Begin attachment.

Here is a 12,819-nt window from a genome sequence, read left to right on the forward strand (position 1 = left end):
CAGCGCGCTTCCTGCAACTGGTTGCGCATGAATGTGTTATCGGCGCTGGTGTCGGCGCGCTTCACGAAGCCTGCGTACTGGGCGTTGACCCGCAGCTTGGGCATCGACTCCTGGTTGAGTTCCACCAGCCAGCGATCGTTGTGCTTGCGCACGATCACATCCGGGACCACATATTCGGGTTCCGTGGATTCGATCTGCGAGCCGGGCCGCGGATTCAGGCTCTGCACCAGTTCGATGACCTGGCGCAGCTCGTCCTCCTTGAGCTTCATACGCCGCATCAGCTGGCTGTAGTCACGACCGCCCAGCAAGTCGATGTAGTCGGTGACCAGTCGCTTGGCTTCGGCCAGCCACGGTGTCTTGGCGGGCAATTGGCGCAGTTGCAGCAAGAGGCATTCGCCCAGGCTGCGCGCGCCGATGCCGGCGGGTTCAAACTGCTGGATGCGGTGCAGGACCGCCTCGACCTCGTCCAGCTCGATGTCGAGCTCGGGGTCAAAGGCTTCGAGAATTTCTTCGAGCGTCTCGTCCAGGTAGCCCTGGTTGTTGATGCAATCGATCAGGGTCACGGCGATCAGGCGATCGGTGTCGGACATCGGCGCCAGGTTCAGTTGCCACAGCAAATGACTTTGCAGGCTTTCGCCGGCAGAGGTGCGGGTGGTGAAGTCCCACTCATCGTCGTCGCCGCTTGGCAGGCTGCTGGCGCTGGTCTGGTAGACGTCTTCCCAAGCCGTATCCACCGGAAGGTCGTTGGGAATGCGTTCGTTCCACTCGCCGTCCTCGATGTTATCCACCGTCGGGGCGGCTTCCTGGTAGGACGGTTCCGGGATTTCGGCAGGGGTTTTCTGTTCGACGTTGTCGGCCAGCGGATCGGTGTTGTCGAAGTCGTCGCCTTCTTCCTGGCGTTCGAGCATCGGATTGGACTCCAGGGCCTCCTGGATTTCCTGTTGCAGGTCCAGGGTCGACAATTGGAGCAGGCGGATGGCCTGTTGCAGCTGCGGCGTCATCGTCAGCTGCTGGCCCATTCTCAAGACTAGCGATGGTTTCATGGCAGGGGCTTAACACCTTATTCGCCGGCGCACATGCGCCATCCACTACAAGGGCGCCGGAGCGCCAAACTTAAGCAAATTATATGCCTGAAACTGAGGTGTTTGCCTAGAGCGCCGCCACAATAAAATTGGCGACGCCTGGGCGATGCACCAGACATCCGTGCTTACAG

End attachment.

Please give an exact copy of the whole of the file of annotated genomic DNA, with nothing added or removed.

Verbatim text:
Here is a 12,819-nt window from a genome sequence, read left to right on the forward strand (position 1 = left end):
CAGCGCGCTTCCTGCAACTGGTTGCGCATGAATGTGTTATCGGCGCTGGTGTCGGCGCGCTTCACGAAGCCTGCGTACTGGGCGTTGACCCGCAGCTTGGGCATCGACTCCTGGTTGAGTTCCACCAGCCAGCGATCGTTGTGCTTGCGCACGATCACATCCGGGACCACATATTCGGGTTCCGTGGATTCGATCTGCGAGCCGGGCCGCGGATTCAGGCTCTGCACCAGTTCGATGACCTGGCGCAGCTCGTCCTCCTTGAGCTTCATACGCCGCATCAGCTGGCTGTAGTCACGACCGCCCAGCAAGTCGATGTAGTCGGTGACCAGTCGCTTGGCTTCGGCCAGCCACGGTGTCTTGGCGGGCAATTGGCGCAGTTGCAGCAAGAGGCATTCGCCCAGGCTGCGCGCGCCGATGCCGGCGGGTTCAAACTGCTGGATGCGGTGCAGGACCGCCTCGACCTCGTCCAGCTCGATGTCGAGCTCGGGGTCAAAGGCTTCGAGAATTTCTTCGAGCGTCTCGTCCAGGTAGCCCTGGTTGTTGATGCAATCGATCAGGGTCACGGCGATCAGGCGATCGGTGTCGGACATCGGCGCCAGGTTCAGTTGCCACAGCAAATGACTTTGCAGGCTTTCGCCGGCAGAGGTGCGGGTGGTGAAGTCCCACTCATCGTCGTCGCCGCTTGGCAGGCTGCTGGCGCTGGTCTGGTAGACGTCTTCCCAAGCCGTATCCACCGGAAGGTCGTTGGGAATGCGTTCGTTCCACTCGCCGTCCTCGATGTTATCCACCGTCGGGGCGGCTTCCTGGTAGGACGGTTCCGGGATTTCGGCAGGGGTTTTCTGTTCGACGTTGTCGGCCAGCGGATCGGTGTTGTCGAAGTCGTCGCCTTCTTCCTGGCGTTCGAGCATCGGATTGGACTCCAGGGCCTCCTGGATTTCCTGTTGCAGGTCCAGGGTCGACAATTGGAGCAGGCGGATGGCCTGTTGCAGCTGCGGCGTCATCGTCAGCTGCTGGCCCATTCTCAAGACTAGCGATGGTTTCATGGCAGGGGCTTAACACCTTATTCGCCGGCGCACATGCGCCATCCACTACAAGGGCGCCGGAGCGCCAAACTTAAGCAAATTATATGCCTGAAACTGAGGTGTTTGCCTAGAGCGCCGCCACAATAAAATTGGCGACGCCTGGGCGATGCACCAGACATCCGTGCTTACAG